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This article was published 6/4/2014 (779 days ago), so information in it may no longer be current.
AUGUSTA, Ga. -- The biggest thrill of his life was making a 20-foot putt across the 18th green at Augusta National, and moments later he was wearing a green jacket.
It could have been a replay from last year at the Masters, except the big moment wasn't for Adam Scott.
On this Sunday, the endless smile belonged to 11-year-old Leo Cheng of Northridge, Calif. He was among eight winners from different age groups at the inaugural Drive, Chip and Putt contest.
"I just had a vision of Adam Scott making that putt," said Cheng, who won the boys' 10-11 division.
The final shot in the skills challenge was a putt from the same spot where Scott made birdie last year in the Masters, which he won in a playoff.
Cheng and other seven kids didn't win a green jacket. Cheng's parents bought him a dark green sports coat to wear, win or lose, for making it to the finals of the skills challenge sponsored by Augusta National, the USGA and the PGA of America.
To make Cheng's day even more memorable, Scott showed up at the trophy presentation wearing the real green jacket.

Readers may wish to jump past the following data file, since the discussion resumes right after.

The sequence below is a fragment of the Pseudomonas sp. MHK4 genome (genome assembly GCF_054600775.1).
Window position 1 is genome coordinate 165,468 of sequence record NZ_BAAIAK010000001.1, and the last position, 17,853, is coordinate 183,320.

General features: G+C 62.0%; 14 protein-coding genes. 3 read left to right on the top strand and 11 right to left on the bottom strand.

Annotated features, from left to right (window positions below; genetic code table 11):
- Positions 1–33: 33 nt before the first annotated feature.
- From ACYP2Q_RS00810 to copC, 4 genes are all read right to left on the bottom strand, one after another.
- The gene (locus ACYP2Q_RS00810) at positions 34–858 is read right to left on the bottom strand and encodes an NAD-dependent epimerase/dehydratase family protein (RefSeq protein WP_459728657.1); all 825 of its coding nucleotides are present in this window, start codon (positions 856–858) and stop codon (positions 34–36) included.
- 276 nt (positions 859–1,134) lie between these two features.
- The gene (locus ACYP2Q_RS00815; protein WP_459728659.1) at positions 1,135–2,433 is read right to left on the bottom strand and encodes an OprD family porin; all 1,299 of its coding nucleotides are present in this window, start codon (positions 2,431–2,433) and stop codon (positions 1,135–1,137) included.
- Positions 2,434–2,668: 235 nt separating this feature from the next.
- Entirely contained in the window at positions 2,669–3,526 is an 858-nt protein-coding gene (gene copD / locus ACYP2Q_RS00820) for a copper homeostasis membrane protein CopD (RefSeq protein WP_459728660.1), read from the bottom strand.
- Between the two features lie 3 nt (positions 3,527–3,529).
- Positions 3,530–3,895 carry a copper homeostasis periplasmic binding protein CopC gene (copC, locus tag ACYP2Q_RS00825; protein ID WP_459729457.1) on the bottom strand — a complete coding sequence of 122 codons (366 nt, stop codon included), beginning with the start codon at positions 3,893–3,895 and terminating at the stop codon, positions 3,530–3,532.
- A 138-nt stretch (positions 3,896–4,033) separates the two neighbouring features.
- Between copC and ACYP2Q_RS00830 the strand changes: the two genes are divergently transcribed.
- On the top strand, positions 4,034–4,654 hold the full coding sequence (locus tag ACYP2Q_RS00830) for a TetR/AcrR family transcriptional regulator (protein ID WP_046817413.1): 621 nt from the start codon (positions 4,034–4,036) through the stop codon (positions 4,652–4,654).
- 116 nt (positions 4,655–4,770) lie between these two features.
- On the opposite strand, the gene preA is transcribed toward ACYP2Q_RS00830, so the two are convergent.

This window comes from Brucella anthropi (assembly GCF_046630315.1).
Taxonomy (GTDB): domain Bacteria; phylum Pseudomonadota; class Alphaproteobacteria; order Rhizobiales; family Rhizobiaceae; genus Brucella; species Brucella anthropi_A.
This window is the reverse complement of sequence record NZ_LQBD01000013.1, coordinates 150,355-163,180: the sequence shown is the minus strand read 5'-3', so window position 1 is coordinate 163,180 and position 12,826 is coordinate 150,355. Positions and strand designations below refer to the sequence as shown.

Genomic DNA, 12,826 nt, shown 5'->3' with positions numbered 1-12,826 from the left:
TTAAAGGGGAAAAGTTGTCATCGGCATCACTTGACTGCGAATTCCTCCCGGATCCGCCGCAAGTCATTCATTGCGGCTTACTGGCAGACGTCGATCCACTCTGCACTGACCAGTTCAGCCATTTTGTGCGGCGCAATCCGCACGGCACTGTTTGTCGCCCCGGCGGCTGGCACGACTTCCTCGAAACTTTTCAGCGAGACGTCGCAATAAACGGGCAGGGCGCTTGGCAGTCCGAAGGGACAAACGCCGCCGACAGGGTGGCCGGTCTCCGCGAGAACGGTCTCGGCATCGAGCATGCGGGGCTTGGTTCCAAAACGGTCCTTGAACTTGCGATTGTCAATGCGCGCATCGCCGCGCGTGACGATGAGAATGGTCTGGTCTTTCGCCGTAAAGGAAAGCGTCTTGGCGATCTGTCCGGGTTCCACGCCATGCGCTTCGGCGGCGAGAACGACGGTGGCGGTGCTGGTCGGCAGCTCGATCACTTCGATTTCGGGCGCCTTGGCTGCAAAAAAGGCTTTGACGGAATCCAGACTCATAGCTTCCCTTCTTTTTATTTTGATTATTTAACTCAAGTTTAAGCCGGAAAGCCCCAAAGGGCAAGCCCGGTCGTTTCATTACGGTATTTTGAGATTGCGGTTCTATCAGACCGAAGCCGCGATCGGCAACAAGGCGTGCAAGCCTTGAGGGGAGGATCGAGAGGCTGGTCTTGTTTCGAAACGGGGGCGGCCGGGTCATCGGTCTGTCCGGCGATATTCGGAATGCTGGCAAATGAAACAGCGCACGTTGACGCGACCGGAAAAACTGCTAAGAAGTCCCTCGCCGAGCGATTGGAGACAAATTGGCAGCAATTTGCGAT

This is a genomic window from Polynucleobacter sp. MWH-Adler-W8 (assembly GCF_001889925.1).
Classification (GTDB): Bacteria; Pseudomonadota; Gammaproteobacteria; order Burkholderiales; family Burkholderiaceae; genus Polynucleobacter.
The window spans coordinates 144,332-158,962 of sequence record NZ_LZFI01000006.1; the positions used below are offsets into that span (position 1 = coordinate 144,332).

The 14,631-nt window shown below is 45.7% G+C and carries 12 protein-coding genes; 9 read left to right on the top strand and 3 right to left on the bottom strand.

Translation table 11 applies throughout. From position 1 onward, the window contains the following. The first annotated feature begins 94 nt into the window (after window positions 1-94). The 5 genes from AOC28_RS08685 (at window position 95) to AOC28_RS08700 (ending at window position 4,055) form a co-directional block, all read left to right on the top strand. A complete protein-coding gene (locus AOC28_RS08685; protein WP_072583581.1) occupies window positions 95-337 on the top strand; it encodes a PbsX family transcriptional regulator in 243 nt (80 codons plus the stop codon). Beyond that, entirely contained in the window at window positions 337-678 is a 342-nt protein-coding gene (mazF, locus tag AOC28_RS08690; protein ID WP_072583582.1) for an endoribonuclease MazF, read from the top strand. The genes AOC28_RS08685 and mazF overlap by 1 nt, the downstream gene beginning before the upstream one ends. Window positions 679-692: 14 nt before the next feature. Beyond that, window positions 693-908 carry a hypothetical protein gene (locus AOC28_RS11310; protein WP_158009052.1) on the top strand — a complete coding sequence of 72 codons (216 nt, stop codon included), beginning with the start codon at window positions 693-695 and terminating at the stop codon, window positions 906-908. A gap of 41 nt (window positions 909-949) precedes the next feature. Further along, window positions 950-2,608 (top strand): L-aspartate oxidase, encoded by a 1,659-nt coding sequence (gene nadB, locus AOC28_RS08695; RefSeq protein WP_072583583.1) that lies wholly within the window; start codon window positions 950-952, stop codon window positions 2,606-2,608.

"It's amazing to see so many people out there and the kids having a fun time," Scott said.
This was a Sunday unlike any other at Augusta National.
Natalie Pietromonaco of Auburn, Calif., was on one side of the practice green standing over a putt as Fred Couples watched from the other side.
Sunday typically is quiet at the home of the Masters as players arrive to start preparing for the first major of the year. Most couldn't take their eyes off the group of 11 finalists, boys and girls, from each age division as they made their way from the practice range (driving and chipping) to the practice green, and then the final putt on the 18th hole.
"Can you imagine being 10 years old and to come here and putt on these greens?" Couples said. "For us as players, it's pretty neat to see them out here."
Golf Channel broadcast the event live. Parents watched nervously. The kids exchanged high-fives. The winners hoisted their trophies under the big oak tree by the clubhouse.
This is what Masters chairman Billy Payne had in mind when he announced the Drive, Chip and Putt contest a year ago to help stoke more interest among kids. Over 17,000 children signed up for qualifiers in 19 states and the District of Columbia, boys and girls from four age groups -- 7-9, 10-11, 12-13 and 14-15.
Pietromonaco had to go to Oregon for her local qualifying, and then her father drove her 13 hours to Washington for the chance to win a trip to Augusta.
"It was a once-in-a-lifetime chance," she said after winning the girls' 12-13 division.
-- The Associated Press